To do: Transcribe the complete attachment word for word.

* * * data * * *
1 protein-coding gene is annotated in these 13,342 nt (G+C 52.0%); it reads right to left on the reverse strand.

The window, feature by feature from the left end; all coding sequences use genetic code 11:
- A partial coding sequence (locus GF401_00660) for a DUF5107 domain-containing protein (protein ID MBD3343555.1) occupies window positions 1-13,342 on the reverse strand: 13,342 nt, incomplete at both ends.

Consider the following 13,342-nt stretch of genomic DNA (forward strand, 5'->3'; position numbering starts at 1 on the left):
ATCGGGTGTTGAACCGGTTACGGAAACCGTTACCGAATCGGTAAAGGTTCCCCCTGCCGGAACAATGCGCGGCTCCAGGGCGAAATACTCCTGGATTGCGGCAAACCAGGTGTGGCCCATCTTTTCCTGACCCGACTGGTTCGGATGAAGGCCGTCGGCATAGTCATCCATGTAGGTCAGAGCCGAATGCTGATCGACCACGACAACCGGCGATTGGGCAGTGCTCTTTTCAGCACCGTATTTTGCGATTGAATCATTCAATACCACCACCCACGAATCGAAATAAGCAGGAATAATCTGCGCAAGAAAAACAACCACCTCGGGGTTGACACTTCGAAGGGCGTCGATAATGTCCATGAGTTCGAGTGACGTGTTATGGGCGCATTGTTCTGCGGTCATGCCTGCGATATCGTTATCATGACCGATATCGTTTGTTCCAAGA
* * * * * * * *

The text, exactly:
1 protein-coding gene is annotated in these 13,342 nt (G+C 52.0%); it reads right to left on the reverse strand.

The window, feature by feature from the left end; all coding sequences use genetic code 11:
- A partial coding sequence (locus GF401_00660) for a DUF5107 domain-containing protein (protein ID MBD3343555.1) occupies window positions 1-13,342 on the reverse strand: 13,342 nt, incomplete at both ends.

Consider the following 13,342-nt stretch of genomic DNA (forward strand, 5'->3'; position numbering starts at 1 on the left):
ATCGGGTGTTGAACCGGTTACGGAAACCGTTACCGAATCGGTAAAGGTTCCCCCTGCCGGAACAATGCGCGGCTCCAGGGCGAAATACTCCTGGATTGCGGCAAACCAGGTGTGGCCCATCTTTTCCTGACCCGACTGGTTCGGATGAAGGCCGTCGGCATAGTCATCCATGTAGGTCAGAGCCGAATGCTGATCGACCACGACAACCGGCGATTGGGCAGTGCTCTTTTCAGCACCGTATTTTGCGATTGAATCATTCAATACCACCACCCACGAATCGAAATAAGCAGGAATAATCTGCGCAAGAAAAACAACCACCTCGGGGTTGACACTTCGAAGGGCGTCGATAATGTCCATGAGTTCGAGTGACGTGTTATGGGCGCATTGTTCTGCGGTCATGCCTGCGATATCGTTATCATGACCGATATCGTTTGTTCCAAGA